contemplativeinquiry

This blog is about contemplative inquiry

Tag: Contemplative Christianity

POEM: WONDER

10 October is dedicated to the 17th century Anglican mystic Thomas Traherne. Here are the first three verses of his poem, ‘Wonder’, where he sees the world through the eyes of a child. He seems never to have lost this capacity, and this was a factor in his mysticism.

How like an Angel came I down!

How bright are all things here!

O how their GLORY me did Crown?

The World resembled his Eternitie,

In which my Soul did Walk;

And evry Thing that I did see,

Did with me talk.

 

The Skies in their Magnificence,

The Lively, Lovely Air;

Oh how Divine, how soft, how Sweet, how fair!

The Stars did entertain my Sence,

And all the Works of GOD so Bright and pure,

So rich and Great did seem,

As if they ever must endure,

In my esteem.

 

A Native Health and Innocence

Within my Bones did grow,

And while my GOD did all his Glories show,

I felt a Vigour in my Sence

That was all SPIRIT. I within did flow

With Seas of Life, like Wine;

I nothing in the World did know,

But ‘twas Divine.

 

From: Happiness and Holiness: Thomas Traherne and his Writings edited by Denise Inge Norwich: Canterbury Press, 2008

THE PEACE OF SOPHIA REVISITED

The peace of Sophia, given a chance, heals the violence within. This violence can be obvious and crying out to be worked with. It can also be hidden, unawarely latent, insidiously shaping both words and actions. In Thomas Keating’s language, such violence “reduces and can even cancel the effectiveness of the external works of mercy, justice and peace” (1). It is an argument he uses for promoting contemplative practice within the Catholic Church and Christian communities more widely.

In my exploration of contemplative traditions, Cynthia Bourgeault is the Christian writer to whom I have paid the most attention. An Episcopalian priest based in the USA, she is a long-term associate of Father Keating in the development and teaching of centering prayer. This is a modern contemplative practice modelled partly on Theravadin Buddhist insight meditation, and partly on the contemplative approach recommended in The Cloud of Unknowing, an English text from the later fourteenth century. “For heaven ghostly is as nigh down as up, and up as down: behind as before, before as behind, on one side as other. Insomuch that whoso had a true desire for to be at heaven, then that same time he were in heaven ghostly. For the high and the next way thither is run by desires and not by paces of feet” (2).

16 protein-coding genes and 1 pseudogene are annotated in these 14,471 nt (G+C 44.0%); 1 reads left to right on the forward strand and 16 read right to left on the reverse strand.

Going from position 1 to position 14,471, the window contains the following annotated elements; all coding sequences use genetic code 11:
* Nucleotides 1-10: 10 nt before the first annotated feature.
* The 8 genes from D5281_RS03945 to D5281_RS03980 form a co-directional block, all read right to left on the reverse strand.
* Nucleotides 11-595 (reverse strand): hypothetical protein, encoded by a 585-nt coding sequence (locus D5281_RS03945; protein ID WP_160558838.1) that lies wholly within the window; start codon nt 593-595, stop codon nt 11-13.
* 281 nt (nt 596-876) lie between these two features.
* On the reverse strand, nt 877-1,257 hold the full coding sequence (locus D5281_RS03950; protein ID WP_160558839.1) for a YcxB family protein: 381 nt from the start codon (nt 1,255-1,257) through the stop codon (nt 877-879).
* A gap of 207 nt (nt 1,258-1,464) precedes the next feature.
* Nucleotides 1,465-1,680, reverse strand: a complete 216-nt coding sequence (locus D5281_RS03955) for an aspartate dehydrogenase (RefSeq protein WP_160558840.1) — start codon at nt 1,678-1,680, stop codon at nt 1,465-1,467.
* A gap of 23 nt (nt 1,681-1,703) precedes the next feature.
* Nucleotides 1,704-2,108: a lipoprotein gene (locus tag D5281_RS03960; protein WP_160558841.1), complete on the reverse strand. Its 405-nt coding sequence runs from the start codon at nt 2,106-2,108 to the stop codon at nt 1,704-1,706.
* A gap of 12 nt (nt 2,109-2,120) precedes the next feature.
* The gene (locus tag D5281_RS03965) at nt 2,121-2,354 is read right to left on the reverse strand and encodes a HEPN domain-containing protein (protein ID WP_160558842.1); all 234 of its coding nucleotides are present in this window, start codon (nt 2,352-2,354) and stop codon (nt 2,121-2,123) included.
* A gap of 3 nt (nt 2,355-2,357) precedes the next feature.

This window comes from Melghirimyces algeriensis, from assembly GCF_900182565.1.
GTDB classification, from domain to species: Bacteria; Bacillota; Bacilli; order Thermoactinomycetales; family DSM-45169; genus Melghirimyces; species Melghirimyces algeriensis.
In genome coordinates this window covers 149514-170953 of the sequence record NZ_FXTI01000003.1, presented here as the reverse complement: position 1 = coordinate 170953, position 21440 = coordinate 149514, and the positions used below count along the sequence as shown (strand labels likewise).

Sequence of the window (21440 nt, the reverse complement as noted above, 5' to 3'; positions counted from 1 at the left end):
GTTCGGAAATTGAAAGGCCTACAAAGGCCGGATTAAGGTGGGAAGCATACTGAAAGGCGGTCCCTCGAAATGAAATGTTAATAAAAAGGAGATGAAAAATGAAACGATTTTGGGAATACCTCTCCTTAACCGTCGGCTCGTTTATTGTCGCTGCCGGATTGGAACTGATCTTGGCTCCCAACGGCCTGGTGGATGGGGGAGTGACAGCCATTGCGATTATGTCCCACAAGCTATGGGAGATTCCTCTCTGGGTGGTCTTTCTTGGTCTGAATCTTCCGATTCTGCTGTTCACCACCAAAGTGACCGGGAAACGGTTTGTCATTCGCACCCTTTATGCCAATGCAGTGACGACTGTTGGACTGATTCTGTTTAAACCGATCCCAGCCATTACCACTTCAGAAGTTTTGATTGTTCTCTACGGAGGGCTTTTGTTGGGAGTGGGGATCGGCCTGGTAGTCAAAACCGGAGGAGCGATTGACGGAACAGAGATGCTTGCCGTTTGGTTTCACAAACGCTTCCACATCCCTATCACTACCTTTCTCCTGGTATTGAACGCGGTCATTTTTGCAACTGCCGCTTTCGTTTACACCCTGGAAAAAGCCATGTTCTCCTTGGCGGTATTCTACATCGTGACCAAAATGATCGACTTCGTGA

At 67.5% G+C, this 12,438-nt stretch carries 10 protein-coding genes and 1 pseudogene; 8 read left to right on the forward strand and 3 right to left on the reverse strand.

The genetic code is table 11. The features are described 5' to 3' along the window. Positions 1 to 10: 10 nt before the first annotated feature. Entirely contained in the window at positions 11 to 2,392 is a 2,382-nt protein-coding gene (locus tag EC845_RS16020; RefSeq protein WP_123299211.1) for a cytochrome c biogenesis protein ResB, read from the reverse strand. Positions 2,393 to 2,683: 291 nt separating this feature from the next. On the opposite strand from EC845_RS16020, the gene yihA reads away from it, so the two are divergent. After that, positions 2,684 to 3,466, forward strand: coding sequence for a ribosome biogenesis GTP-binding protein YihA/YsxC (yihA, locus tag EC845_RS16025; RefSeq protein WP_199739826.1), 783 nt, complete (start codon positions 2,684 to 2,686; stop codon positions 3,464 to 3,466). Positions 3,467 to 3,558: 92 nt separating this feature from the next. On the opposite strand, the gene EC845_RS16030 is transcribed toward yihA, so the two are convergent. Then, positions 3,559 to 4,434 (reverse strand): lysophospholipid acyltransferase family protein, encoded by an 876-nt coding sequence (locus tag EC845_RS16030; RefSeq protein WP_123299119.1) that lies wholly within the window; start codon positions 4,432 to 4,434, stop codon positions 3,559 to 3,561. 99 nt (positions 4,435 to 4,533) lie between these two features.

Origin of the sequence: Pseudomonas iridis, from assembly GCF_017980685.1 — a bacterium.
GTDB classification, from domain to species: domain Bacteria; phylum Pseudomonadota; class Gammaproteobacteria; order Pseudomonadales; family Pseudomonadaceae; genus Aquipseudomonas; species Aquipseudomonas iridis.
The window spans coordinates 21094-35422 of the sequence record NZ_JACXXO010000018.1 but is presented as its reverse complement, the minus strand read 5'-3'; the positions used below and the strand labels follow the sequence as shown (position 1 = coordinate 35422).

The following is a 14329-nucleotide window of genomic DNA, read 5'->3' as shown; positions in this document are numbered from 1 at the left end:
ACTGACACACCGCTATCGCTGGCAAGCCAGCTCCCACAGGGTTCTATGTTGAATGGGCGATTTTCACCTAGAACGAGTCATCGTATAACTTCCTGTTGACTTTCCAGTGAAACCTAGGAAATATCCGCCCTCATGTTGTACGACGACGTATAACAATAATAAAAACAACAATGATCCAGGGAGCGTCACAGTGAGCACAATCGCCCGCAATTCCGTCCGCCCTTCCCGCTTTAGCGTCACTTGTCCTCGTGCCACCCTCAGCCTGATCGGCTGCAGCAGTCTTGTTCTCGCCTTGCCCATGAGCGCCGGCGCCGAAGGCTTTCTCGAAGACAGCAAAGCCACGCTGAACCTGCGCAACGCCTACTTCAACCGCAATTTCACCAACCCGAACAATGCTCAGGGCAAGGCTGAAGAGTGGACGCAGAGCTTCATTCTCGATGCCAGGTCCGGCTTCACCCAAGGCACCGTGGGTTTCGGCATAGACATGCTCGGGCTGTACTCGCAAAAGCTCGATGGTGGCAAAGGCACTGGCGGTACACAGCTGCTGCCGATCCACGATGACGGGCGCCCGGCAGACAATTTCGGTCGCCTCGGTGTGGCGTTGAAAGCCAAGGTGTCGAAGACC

I think of Bourgeault as a Sophian teacher working within a Christian framework. I get this sense through a reading of three of her books: The Meaning of Mary Magdalene, The Wisdom Jesus and Centering Prayer and Inner Awakening. She has incorporated ‘Gnostic’ Nag Hammadi texts into her recommended sacred literature, especially The Gospel of Thomas, The Gospel of Philip and The Gospel of Mary Magdalene. In her references to what Christians call ‘The Old Testament’ I see a leaning towards The Psalms, The Book of Proverbs and The Song of Solomon. I am neither qualified nor inclined to discuss her theology. But I do get the flavour of a Sophian sensibility that seems to me to inform her view and practice of (to use my language) meditation.

Bourgeault speaks of “a warm practice, a bit sloppier and dreamier than the classic methods of attention and awareness practices. You lose some time in day-dreaming, at least at the start, and that vibrant tingling sense of ‘I am here’ prized in so many meditation practices is not really a goal in Centering Prayer” (2). The key word is intention rather than attention, and the specific intention is to be deeply available – Bourgeault would say to God, I would say to a deeper nature. This means “available at the depths of being, deeper than words, memories, emotions, sensations, deeper even than your felt sense of ‘I am here’”.

Bourgeault counsels against the aim of making ourselves empty or still, saying that it is “like trying not to think of an elephant” and pretty much assures a constant, non-stop stream of thoughts. Instead, once the intent is established, it is a surrender method, “not working with mind at all, but going straight to the heart”. She says that “for most people, a typical Centering Prayer period looks like a sine wave: lots of ups and downs. There are moments when the mind is more restless and jumpy and thoughts come one on top of another. There are also moments of stillness, sometimes very deep stillness. You won’t be able to retrieve these moments of stillness directly, of course, because as soon as you start thinking about them they’re gone. But you will ‘remember’ them through a certain quiet gathered-ness that accompanies you as you get up and move about your day. Through the cumulative energy of this gathered stillness, Centering Prayer gradually imprints itself upon the heart”.

I’ve been drawn back to Cynthia Bourgeault’s work because of my inner promptings about peace, and the peace of Sophia. I will continue my exploration of her work. Whilst engaging I will of course be conscious of her theistic and Christocentric framework and the knowledge that I do not share it. This I think will make the experience all the richer, because it will include the challenge of fully accepting difference, and fully accepting the gift within it.